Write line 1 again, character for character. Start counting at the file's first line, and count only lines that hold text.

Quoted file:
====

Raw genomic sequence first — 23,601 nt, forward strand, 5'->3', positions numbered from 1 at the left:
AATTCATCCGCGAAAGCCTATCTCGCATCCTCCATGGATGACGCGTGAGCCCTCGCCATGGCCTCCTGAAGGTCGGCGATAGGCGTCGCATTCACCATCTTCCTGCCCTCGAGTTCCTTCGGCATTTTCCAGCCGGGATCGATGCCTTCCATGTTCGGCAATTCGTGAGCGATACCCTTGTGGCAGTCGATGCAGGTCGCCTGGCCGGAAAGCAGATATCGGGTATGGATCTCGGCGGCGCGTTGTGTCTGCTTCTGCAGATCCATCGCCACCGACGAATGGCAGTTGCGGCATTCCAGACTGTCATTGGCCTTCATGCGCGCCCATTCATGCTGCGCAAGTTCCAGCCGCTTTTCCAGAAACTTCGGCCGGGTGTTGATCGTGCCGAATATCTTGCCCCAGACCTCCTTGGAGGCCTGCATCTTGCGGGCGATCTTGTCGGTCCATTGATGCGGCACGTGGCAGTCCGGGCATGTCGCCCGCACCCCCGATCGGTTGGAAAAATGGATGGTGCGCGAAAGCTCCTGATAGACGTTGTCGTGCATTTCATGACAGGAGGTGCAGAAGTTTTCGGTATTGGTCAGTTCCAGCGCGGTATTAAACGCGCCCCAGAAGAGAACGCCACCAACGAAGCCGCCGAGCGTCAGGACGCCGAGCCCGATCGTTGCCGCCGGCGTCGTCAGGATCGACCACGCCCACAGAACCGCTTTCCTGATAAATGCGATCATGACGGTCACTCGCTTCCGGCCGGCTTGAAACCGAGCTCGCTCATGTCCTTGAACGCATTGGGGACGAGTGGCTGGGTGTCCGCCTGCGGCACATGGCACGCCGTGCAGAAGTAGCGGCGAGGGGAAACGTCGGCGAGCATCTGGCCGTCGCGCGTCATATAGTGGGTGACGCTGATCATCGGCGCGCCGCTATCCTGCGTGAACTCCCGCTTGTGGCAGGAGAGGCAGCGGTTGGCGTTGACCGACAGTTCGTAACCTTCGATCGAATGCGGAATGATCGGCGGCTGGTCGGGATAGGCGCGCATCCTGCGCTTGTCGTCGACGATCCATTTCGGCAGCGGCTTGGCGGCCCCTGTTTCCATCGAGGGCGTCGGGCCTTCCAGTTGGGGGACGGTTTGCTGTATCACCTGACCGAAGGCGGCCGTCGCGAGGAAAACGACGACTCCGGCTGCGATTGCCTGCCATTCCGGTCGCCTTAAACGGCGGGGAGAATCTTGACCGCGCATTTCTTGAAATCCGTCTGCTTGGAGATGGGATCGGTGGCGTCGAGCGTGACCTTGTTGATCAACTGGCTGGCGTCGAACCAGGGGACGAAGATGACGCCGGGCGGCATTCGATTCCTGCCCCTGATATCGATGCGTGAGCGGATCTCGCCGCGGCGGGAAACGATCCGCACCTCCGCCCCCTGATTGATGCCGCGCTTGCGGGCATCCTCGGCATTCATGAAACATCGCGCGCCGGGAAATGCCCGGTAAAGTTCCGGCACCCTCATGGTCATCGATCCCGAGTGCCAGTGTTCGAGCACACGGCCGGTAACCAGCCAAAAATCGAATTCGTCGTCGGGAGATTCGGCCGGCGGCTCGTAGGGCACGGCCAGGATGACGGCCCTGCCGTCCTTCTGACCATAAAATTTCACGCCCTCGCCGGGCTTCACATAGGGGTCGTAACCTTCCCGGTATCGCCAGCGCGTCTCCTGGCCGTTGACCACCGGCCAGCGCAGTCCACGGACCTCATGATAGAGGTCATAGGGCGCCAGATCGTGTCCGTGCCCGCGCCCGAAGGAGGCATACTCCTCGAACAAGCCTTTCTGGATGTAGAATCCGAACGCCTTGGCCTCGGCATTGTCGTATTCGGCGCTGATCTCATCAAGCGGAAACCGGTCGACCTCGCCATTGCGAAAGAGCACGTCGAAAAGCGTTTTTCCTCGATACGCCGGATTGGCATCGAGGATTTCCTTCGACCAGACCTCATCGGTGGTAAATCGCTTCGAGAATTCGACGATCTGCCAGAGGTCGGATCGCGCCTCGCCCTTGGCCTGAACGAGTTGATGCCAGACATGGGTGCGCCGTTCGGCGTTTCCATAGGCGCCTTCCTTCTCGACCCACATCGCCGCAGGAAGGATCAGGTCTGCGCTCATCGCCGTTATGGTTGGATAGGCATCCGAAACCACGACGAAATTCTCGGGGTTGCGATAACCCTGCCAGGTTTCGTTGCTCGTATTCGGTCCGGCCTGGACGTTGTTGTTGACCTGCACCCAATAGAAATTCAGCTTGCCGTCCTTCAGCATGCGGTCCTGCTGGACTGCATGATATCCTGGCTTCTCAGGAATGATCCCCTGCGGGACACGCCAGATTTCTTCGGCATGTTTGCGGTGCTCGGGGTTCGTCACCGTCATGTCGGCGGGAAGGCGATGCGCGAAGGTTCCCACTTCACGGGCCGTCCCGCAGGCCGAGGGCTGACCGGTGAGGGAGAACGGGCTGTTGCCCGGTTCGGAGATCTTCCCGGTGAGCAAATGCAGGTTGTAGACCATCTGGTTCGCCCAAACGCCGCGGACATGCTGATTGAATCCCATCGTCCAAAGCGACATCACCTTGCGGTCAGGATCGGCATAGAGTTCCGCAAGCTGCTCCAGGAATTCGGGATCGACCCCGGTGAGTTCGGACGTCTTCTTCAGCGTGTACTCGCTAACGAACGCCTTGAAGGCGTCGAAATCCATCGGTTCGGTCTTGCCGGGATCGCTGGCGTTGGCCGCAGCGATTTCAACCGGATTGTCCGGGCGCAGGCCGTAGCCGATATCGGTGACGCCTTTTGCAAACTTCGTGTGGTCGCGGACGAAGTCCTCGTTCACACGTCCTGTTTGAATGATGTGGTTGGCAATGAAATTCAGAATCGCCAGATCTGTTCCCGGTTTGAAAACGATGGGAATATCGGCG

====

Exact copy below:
Raw genomic sequence first — 23,601 nt, forward strand, 5'->3', positions numbered from 1 at the left: